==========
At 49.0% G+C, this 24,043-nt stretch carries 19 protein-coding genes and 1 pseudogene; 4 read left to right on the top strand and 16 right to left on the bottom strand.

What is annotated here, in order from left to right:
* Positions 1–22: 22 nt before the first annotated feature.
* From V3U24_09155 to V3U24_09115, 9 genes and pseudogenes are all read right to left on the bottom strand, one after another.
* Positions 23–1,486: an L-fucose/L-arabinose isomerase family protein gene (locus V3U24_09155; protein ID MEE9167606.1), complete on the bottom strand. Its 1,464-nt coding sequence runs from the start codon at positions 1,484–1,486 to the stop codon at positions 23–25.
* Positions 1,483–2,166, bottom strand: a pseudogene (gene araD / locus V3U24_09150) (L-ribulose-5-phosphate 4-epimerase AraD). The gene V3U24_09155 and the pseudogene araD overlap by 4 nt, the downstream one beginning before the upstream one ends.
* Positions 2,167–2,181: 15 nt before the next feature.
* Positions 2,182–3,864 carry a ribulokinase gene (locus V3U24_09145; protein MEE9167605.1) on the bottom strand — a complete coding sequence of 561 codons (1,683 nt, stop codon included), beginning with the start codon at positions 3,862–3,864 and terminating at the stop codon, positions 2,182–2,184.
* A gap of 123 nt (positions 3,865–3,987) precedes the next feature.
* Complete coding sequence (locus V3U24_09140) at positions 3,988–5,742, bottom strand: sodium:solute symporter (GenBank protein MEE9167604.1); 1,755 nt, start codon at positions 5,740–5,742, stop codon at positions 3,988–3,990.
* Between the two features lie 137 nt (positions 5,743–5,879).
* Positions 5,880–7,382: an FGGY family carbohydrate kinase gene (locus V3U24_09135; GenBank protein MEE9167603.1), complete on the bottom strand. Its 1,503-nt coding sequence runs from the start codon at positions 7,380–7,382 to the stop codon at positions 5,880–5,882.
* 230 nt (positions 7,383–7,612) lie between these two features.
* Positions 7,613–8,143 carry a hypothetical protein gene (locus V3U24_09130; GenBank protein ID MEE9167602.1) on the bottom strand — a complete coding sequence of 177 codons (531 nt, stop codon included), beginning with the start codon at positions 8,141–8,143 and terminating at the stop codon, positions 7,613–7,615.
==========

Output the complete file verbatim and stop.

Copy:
At 49.0% G+C, this 24,043-nt stretch carries 19 protein-coding genes and 1 pseudogene; 4 read left to right on the top strand and 16 right to left on the bottom strand.

What is annotated here, in order from left to right:
* Positions 1–22: 22 nt before the first annotated feature.
* From V3U24_09155 to V3U24_09115, 9 genes and pseudogenes are all read right to left on the bottom strand, one after another.
* Positions 23–1,486: an L-fucose/L-arabinose isomerase family protein gene (locus V3U24_09155; protein ID MEE9167606.1), complete on the bottom strand. Its 1,464-nt coding sequence runs from the start codon at positions 1,484–1,486 to the stop codon at positions 23–25.
* Positions 1,483–2,166, bottom strand: a pseudogene (gene araD / locus V3U24_09150) (L-ribulose-5-phosphate 4-epimerase AraD). The gene V3U24_09155 and the pseudogene araD overlap by 4 nt, the downstream one beginning before the upstream one ends.
* Positions 2,167–2,181: 15 nt before the next feature.
* Positions 2,182–3,864 carry a ribulokinase gene (locus V3U24_09145; protein MEE9167605.1) on the bottom strand — a complete coding sequence of 561 codons (1,683 nt, stop codon included), beginning with the start codon at positions 3,862–3,864 and terminating at the stop codon, positions 2,182–2,184.
* A gap of 123 nt (positions 3,865–3,987) precedes the next feature.
* Complete coding sequence (locus V3U24_09140) at positions 3,988–5,742, bottom strand: sodium:solute symporter (GenBank protein MEE9167604.1); 1,755 nt, start codon at positions 5,740–5,742, stop codon at positions 3,988–3,990.
* Between the two features lie 137 nt (positions 5,743–5,879).
* Positions 5,880–7,382: an FGGY family carbohydrate kinase gene (locus V3U24_09135; GenBank protein MEE9167603.1), complete on the bottom strand. Its 1,503-nt coding sequence runs from the start codon at positions 7,380–7,382 to the stop codon at positions 5,880–5,882.
* 230 nt (positions 7,383–7,612) lie between these two features.
* Positions 7,613–8,143 carry a hypothetical protein gene (locus V3U24_09130; GenBank protein ID MEE9167602.1) on the bottom strand — a complete coding sequence of 177 codons (531 nt, stop codon included), beginning with the start codon at positions 8,141–8,143 and terminating at the stop codon, positions 7,613–7,615.